You do not require an MRI to demonstrate thumb arthritis.  In a majority of patients the pathology is very evident on Xray and examination alone. There are a few patients every year that may have other conditions such as undiagnosed rheumatoid arthritis with normal appearing Xrays on whom we will obtain MRIs but this is rare. 

How is basal joint thumb arthritis treated?

Thumb CMC arthritis is treated both non operatively and operatively. Non operative measures include appropriate education as to the activities that worsen the disease, splinting, use of anti-inflammatory medication as well as cotisone/steroid injections every 3-6 months. If you are a good candidate for injections this will be done for you at your appointment. 

Will the injections be painful?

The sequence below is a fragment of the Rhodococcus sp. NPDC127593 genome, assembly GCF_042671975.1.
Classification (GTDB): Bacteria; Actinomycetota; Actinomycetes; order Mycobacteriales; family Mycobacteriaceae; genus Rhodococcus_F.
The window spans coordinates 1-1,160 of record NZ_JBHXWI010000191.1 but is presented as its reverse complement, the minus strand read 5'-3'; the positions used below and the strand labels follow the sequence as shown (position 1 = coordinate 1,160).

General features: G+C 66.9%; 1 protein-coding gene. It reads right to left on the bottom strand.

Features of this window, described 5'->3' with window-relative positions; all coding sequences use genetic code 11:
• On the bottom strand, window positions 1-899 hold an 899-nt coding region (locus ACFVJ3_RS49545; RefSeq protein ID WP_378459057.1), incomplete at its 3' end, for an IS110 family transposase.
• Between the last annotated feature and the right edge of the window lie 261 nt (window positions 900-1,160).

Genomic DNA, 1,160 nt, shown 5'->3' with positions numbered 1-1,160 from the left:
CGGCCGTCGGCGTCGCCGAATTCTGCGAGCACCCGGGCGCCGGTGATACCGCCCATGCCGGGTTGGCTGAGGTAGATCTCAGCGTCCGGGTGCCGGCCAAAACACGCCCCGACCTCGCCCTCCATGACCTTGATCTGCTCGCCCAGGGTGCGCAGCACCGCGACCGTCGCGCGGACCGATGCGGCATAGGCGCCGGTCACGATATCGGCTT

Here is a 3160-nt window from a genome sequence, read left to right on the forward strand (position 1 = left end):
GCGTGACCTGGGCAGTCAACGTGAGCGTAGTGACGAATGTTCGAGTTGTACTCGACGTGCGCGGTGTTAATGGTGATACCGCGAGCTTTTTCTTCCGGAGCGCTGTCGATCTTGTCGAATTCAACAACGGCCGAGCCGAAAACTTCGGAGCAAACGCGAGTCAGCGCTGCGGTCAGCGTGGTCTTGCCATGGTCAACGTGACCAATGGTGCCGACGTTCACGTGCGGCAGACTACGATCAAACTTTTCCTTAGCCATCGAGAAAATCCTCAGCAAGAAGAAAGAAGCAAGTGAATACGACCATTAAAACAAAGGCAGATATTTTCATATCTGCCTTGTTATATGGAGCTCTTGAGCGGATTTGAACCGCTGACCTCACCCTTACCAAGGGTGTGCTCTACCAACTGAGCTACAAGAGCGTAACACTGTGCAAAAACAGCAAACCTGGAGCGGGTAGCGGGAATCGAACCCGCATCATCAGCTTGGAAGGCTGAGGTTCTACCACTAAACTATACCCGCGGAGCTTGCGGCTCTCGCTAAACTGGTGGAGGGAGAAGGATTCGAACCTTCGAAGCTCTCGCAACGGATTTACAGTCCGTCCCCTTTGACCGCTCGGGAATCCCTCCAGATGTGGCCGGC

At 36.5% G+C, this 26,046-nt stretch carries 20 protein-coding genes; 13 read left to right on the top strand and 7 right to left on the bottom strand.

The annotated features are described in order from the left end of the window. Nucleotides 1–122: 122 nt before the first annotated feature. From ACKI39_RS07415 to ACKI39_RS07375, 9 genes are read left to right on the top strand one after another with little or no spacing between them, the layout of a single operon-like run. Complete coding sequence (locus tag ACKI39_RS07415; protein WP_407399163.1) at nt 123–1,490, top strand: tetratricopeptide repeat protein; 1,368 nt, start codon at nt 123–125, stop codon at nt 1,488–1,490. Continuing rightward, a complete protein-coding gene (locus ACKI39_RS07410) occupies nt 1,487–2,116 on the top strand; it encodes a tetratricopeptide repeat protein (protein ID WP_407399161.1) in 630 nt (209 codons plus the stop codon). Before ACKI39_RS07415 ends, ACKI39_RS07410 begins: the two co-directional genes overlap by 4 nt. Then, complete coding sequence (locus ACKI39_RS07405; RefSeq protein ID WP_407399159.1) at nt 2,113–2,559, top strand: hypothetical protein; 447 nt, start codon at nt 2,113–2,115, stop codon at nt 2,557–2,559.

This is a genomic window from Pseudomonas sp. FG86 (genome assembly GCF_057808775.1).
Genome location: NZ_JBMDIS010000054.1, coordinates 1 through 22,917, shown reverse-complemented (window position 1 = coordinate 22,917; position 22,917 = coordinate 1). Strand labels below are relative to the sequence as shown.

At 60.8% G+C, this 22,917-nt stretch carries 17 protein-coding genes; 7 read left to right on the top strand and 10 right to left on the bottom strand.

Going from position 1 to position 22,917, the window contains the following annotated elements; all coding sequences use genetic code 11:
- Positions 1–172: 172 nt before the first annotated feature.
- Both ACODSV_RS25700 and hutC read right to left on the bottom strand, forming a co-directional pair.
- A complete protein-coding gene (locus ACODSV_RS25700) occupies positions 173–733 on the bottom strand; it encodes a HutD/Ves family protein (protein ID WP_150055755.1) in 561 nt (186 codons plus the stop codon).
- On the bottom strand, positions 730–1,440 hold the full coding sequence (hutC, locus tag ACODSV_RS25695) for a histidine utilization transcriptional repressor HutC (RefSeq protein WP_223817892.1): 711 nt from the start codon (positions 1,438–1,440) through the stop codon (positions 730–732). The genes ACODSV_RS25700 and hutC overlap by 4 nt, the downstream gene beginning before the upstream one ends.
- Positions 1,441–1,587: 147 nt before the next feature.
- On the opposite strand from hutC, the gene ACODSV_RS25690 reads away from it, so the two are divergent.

One of the things we take pride in is doing things differently than many other practices. Dr. Julka performs his thumb CMC joint injections in a manner to make them largely pain free for a majority of patients. We use the smallest needle possible (30 Gauge), a numbing spray, use a small amount of steroid, and every single injection is performed by Dr. Julka. You will not have an injection performed by a trainee, medical assistant or any one other than Dr. Julka in our clinic.  We feel if you have to undergo an injection you want it done by the most experienced hands possible. 

What is the surgery for basal joint thumb arthritis?

Surgery for thumb CMC arthritis consists of removing the small trapezium bone to eliminate the inflammation, grinding and pain from the arthritis and suspending your thumb metacarpal in an appropriate position. This is done in a number of ways across the country. Dr. Julka’s technique is with one small 3 cm incision and a suture suspension which allows for a suspension without requiring multiple incisions or taking a tendon from your forearm.  If we do use a tendon we use a small tendon that is readily available and does not require additional incisions. Incisions are closed with dissolvable stitches and glue for most patients.